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Tesla faces major setbacks in EV production — but the company finds major success elsewhere

"I don't think they gave 'excuses' for reduced production, there is however, logical reasons."

"I don't think they gave 'excuses' for reduced production, there is however, logical reasons."

Photo Credit: iStock

In Tesla's first-quarter earnings report, there wasn't much good news on the electric vehicle front, as it produced around 433,000 vehicles and delivered around 386,000, which fell 20,000 short of expectations.

However, the company used the opportunity to note its gains in another sector: energy storage.

Tesla noted that in the first quarter of 2024, it "deployed 4,053 MWh of energy-storage products in Q1, the highest quarterly deployment yet," according to Electrek. Last year, that number was 3,889 megawatt-hours in Q1 and 3,202 megawatt-hours in Q4.

The company produces its Megapack — the product that can power large-scale energy-storage projects — at its Megafactory in Lathrop, California. At least 440 of these Megapacks were seen in the shipping yard of the factory earlier in 2024, which means at least 1,700 MWh of energy storage should be ready to be shipped to customers at any moment.

For reference, one megawatt-hour (MWh) can provide 1.2 months of electricity for the average American household, or provide 3,600 miles of charge to an electric vehicle, according to EcoWatch.

Tesla is also constructing another Megafactory in Shanghai to promote Megapack sales in China.

In addition to producing massive amounts of energy storage for businesses via Megapacks, Tesla is also making strides in helping residential customers store energy, which helps save money on their monthly electric bills and maximize the amount of clean energy they can access.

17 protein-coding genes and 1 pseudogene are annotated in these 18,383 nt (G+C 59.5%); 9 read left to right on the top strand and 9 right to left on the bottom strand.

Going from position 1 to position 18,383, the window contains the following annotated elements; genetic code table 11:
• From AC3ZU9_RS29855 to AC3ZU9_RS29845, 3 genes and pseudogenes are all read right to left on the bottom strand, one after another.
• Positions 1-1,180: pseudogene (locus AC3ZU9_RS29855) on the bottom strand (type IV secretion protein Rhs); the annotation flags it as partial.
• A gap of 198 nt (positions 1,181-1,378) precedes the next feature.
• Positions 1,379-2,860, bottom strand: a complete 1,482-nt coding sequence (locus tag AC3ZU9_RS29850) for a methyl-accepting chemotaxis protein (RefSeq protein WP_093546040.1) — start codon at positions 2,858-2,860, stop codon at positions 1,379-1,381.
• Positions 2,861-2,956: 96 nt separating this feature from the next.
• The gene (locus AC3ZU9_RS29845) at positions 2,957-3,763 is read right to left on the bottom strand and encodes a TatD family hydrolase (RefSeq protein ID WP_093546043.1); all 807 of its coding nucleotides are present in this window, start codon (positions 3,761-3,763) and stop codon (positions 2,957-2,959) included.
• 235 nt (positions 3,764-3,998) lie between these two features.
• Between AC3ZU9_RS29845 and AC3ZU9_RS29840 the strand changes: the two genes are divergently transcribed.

For example, Tesla's Solar Roof systems are compatible with the company's Powerwall systems, allowing customers to use and store as much clean energy as possible, thus significantly decreasing the amount of energy from (and, therefore, money spent on) the traditional grid. 

Government rebates like the Battery Booster program in Australia make these kinds of money-saving clean energy projects even more affordable.

Electrek readers provided their own analysis of Tesla's quarterly report. 

"Tesla will get some of its mojo back when it (eventually) introduces new cheaper models," one user projected

"I don't think they gave 'excuses' for reduced production, there is however, logical reasons.  There's a difference between excuses and reasons. I also don't think their growth story is 'killed.'  Slight pause, yes, killed? Not even close," another user argued.

"I'll give Tesla one thing, they are really good at manufacturing. That goes a long way in their business. They lost a huge opportunity by making the CT over the Model 2, but they will be just fine in the long run," a third user said

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